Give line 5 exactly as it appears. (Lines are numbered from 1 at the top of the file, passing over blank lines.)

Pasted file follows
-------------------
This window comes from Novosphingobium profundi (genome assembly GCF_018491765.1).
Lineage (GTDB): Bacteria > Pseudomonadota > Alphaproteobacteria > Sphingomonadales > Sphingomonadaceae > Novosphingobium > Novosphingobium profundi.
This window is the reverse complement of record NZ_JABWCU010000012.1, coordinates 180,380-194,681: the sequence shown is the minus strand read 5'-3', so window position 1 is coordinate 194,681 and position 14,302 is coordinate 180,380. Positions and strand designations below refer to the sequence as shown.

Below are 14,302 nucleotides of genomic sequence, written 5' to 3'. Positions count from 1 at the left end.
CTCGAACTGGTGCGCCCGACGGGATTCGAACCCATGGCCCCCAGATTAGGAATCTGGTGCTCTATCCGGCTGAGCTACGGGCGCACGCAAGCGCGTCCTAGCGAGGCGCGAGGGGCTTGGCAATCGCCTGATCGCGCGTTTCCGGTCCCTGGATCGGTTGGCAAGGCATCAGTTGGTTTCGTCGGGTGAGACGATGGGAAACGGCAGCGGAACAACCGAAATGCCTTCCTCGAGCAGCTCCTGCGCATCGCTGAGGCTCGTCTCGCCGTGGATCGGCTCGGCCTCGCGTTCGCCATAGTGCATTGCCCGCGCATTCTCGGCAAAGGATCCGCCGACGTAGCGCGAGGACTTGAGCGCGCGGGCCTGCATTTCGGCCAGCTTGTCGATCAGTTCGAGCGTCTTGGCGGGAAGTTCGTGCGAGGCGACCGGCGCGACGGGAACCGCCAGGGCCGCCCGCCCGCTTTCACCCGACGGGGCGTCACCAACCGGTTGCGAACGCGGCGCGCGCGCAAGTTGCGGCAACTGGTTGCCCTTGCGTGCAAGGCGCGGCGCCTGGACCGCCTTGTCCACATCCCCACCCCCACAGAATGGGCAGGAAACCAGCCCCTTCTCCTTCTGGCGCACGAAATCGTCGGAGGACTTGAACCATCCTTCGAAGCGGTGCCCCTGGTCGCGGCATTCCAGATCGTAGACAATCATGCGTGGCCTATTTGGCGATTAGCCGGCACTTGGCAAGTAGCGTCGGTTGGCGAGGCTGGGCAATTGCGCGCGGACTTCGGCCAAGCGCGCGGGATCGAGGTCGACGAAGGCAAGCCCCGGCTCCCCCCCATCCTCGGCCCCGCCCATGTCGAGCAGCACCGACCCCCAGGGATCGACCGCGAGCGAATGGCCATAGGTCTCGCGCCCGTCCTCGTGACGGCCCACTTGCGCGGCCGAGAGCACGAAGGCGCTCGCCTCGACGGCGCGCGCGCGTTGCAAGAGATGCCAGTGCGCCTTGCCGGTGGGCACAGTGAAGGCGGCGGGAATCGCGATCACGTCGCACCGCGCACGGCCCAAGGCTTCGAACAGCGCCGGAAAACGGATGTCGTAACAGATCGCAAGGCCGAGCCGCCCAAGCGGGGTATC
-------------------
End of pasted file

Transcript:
CTCGAACTGGTGCGCCCGACGGGATTCGAACCCATGGCCCCCAGATTAGGAATCTGGTGCTCTATCCGGCTGAGCTACGGGCGCACGCAAGCGCGTCCTAGCGAGGCGCGAGGGGCTTGGCAATCGCCTGATCGCGCGTTTCCGGTCCCTGGATCGGTTGGCAAGGCATCAGTTGGTTTCGTCGGGTGAGACGATGGGAAACGGCAGCGGAACAACCGAAATGCCTTCCTCGAGCAGCTCCTGCGCATCGCTGAGGCTCGTCTCGCCGTGGATCGGCTCGGCCTCGCGTTCGCCATAGTGCATTGCCCGCGCATTCTCGGCAAAGGATCCGCCGACGTAGCGCGAGGACTTGAGCGCGCGGGCCTGCATTTCGGCCAGCTTGTCGATCAGTTCGAGCGTCTTGGCGGGAAGTTCGTGCGAGGCGACCGGCGCGACGGGAACCGCCAGGGCCGCCCGCCCGCTTTCACCCGACGGGGCGTCACCAACCGGTTGCGAACGCGGCGCGCGCGCAAGTTGCGGCAACTGGTTGCCCTTGCGTGCAAGGCGCGGCGCCTGGACCGCCTTGTCCACATCCCCACCCCCACAGAATGGGCAGGAAACCAGCCCCTTCTCCTTCTGGCGCACGAAATCGTCGGAGGACTTGAACCATCCTTCGAAGCGGTGCCCCTGGTCGCGGCATTCCAGATCGTAGACAATCATGCGTGGCCTATTTGGCGATTAGCCGGCACTTGGCAAGTAGCGTCGGTTGGCGAGGCTGGGCAATTGCGCGCGGACTTCGGCCAAGCGCGCGGGATCGAGGTCGACGAAGGCAAGCCCCGGCTCCCCCCCATCCTCGGCCCCGCCCATGTCGAGCAGCACCGACCCCCAGGGATCGACCGCGAGCGAATGGCCATAGGTCTCGCGCCCGTCCTCGTGACGGCCCACTTGCGCGGCCGAGAGCACGAAGGCGCTCGCCTCGACGGCGCGCGCGCGTTGCAAGAGATGCCAGTGCGCCTTGCCGGTGGGCACAGTGAAGGCGGCGGGAATCGCGATCACGTCGCACCGCGCACGGCCCAAGGCTTCGAACAGCGCCGGAAAACGGATGTCGTAACAGATCGCAAGGCCGAGCCGCCCAAGCGGGGTATC